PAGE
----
The best way to stay organized is open storage! (That’s right, I was so bold as to use the word best.) Compartmentalized, open storage (as shown above) is even better than best (bester?) Regardless of the words I decide to create in order to articulate my love affair with open storage, the point is that it totally rocks my world and I want it to rock yours too. So, let’s make a tray!
Tray. Mod-Podge. Fabric. Paint. Primer. Paintbrush. Scissors.
Tape measure. Plexiglass. Scotch Guard.
Step 1: Get a tray. Easy enough right? Mine was conveniently given to my daughter as packaging for maracas and castanets (thanks Grandma). Because I flat out stole mine, I had little choice regarding the material. But wood, metal or plastic are all viable options.
Note: If you are using a metal or plastic tray and you don’t plan to paint them, then skip steps 2 and 3.
Step 2: Sand out the rough spots to avoid future splinters (if necessary), measure your tray dimensions and prime.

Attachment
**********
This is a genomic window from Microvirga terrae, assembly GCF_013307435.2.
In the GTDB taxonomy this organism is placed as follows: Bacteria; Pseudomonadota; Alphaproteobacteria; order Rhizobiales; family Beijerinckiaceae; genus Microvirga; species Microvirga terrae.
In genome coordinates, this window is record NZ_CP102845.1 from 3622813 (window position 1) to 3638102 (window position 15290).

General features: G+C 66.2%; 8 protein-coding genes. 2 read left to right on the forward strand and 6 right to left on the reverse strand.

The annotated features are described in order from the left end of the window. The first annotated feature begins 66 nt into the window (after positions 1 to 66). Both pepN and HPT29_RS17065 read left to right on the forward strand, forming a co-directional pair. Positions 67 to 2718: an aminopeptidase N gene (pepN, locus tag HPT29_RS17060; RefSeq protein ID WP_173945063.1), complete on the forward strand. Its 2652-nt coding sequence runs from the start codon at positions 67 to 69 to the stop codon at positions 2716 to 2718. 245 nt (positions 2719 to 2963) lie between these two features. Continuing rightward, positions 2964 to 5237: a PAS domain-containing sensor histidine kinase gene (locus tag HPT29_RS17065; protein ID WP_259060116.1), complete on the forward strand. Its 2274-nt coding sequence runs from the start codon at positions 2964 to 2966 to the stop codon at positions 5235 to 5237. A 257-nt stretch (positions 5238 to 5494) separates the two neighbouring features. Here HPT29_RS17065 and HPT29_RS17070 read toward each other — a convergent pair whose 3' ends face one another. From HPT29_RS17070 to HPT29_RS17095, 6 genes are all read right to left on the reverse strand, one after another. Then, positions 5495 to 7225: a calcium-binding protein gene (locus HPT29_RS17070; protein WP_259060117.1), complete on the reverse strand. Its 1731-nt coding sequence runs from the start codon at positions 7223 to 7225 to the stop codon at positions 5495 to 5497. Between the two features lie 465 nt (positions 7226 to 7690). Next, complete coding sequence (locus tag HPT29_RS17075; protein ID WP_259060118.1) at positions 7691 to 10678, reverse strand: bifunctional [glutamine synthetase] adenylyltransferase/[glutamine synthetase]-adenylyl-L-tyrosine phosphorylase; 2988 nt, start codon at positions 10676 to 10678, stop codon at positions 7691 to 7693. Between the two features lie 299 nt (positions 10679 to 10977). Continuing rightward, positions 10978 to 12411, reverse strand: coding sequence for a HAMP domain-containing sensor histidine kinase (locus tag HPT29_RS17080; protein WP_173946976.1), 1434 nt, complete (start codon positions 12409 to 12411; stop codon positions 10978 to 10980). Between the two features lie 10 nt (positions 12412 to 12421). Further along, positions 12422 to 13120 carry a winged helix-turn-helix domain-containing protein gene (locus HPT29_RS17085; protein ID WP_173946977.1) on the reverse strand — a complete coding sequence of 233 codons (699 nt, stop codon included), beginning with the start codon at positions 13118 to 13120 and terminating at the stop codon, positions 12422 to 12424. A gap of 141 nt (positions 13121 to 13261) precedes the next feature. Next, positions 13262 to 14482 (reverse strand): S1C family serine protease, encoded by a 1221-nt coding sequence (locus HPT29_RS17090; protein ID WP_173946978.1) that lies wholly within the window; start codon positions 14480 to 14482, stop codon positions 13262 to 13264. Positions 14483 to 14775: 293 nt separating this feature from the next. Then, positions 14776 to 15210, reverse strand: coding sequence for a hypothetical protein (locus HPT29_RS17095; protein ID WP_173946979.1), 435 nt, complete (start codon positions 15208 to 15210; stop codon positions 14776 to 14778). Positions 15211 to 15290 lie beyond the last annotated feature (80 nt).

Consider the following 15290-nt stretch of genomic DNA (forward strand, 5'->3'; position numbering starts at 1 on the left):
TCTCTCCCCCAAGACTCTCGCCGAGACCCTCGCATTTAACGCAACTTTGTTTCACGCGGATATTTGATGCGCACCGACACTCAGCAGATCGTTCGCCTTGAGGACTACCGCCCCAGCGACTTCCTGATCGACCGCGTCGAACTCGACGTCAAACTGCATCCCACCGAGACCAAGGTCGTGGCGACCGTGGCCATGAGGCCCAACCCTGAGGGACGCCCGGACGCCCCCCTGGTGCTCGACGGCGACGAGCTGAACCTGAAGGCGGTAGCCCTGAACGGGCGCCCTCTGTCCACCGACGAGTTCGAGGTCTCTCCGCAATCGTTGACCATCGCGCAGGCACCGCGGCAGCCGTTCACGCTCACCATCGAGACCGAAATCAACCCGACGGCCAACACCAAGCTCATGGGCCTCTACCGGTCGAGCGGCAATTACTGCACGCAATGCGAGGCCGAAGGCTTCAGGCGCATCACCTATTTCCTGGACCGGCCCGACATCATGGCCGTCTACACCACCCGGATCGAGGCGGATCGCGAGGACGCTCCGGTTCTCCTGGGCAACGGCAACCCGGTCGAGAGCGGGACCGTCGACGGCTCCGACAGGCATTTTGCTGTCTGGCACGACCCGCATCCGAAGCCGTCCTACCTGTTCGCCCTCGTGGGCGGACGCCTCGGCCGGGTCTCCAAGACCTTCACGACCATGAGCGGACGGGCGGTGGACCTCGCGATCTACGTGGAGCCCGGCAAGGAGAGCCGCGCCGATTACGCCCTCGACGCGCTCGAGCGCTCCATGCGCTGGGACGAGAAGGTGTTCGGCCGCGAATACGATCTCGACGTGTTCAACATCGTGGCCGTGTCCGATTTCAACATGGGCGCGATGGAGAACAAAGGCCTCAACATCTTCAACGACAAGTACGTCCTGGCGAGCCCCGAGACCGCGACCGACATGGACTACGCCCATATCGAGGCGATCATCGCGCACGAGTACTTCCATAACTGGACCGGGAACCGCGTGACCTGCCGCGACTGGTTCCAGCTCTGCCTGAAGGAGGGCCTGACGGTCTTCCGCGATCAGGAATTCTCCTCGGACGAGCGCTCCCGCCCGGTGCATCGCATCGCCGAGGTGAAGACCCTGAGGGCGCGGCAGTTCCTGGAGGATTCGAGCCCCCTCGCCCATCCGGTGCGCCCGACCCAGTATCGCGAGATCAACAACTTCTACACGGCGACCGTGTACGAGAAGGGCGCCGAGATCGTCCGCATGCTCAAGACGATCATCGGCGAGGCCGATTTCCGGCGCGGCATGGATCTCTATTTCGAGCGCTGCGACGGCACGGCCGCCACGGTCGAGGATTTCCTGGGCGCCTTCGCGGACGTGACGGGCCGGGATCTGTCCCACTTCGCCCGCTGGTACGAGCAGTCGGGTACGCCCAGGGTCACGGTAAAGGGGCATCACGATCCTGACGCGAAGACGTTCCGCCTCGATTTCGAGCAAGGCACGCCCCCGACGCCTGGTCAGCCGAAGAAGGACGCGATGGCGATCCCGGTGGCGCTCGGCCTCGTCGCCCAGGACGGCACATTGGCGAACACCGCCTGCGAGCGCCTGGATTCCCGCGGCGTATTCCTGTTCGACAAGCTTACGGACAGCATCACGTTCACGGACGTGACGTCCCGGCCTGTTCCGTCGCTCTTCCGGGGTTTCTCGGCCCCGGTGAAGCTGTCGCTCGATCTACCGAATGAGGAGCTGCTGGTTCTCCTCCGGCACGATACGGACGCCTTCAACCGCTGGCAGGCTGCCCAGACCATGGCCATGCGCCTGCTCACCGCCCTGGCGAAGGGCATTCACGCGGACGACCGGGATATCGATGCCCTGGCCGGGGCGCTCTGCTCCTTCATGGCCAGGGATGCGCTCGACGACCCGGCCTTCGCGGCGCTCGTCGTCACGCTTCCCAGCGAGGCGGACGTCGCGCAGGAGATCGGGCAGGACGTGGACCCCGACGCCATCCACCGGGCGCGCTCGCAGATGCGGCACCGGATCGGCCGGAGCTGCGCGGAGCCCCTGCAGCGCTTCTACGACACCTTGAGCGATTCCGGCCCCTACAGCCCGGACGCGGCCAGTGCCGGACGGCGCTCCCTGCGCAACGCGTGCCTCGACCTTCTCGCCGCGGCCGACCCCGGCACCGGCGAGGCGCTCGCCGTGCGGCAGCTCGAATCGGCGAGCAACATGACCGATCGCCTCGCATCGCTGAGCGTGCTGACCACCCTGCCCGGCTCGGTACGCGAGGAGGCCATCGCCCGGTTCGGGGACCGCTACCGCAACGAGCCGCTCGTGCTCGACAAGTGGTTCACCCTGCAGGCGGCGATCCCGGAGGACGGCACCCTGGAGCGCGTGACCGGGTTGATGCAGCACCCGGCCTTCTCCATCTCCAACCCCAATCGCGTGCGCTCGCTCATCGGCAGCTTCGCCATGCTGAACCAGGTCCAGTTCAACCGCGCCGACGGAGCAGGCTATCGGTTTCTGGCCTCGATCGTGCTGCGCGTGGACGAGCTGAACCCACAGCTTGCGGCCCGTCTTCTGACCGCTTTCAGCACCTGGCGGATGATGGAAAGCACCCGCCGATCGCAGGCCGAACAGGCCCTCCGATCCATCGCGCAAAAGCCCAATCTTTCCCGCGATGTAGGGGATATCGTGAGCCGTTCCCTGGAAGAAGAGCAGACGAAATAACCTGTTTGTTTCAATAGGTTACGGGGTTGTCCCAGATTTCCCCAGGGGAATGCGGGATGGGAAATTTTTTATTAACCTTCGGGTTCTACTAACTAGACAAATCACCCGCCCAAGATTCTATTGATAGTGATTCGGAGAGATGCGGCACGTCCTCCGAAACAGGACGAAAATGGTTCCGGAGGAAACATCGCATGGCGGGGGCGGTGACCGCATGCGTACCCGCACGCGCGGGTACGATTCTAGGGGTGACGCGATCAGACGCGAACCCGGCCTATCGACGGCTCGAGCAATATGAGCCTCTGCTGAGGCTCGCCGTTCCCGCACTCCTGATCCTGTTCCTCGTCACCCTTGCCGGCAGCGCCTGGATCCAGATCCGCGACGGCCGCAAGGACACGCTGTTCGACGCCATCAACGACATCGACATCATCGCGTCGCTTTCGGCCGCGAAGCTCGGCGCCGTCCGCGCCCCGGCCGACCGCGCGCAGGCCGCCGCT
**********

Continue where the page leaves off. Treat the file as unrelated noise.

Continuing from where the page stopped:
Step 3: Once the primer is dry, paint your tray your desired color. I only had to use one coat, but two may be necessary if your wood has several grooves or chips.
Step 4: As your paint dries, find your fabric and cut it to the previously determined dimensions.
Note: This is the part where I cheated. The fabric I used was a fitted sheet that lost it’s mate. Because it was a sheet, the pattern was huge and super far apart so cutting a 14″ x 11″ rectangle wouldn’t do the pattern justice. I ended-up cutting squares of various sizes to overlap each other and give added visual interest. It worked for me, but it has a hippie-artsy look that isn’t as chic as a flat surface.
Step 5: Coat the floor of the tray with Mod-Podge from end-to-end and cover with fabric.
Step 6: This is where other preferences come in. As soon as my fabric was down and smooth, I Mod-Podged right over the fabric. It coats and waterproofs, but also gives it a course texture that is perfect for my style, but not as chic as other. Another option is to place your fitted plexiglass over the top of the material once it dries. It will look very clean and chic, but that also means you have to buy and cut plexiglass which requires more time, energy and money than I am willing to devote. The final option is to spray the top of your fabric with Scotch Guard. Scotch Guard will protect the fabric without having to cover it with a visual hindrance.
Step 7: Put it into play!
Load it up with necessities on a sick day…
Or keep it in play all week long as the entryway catch-all.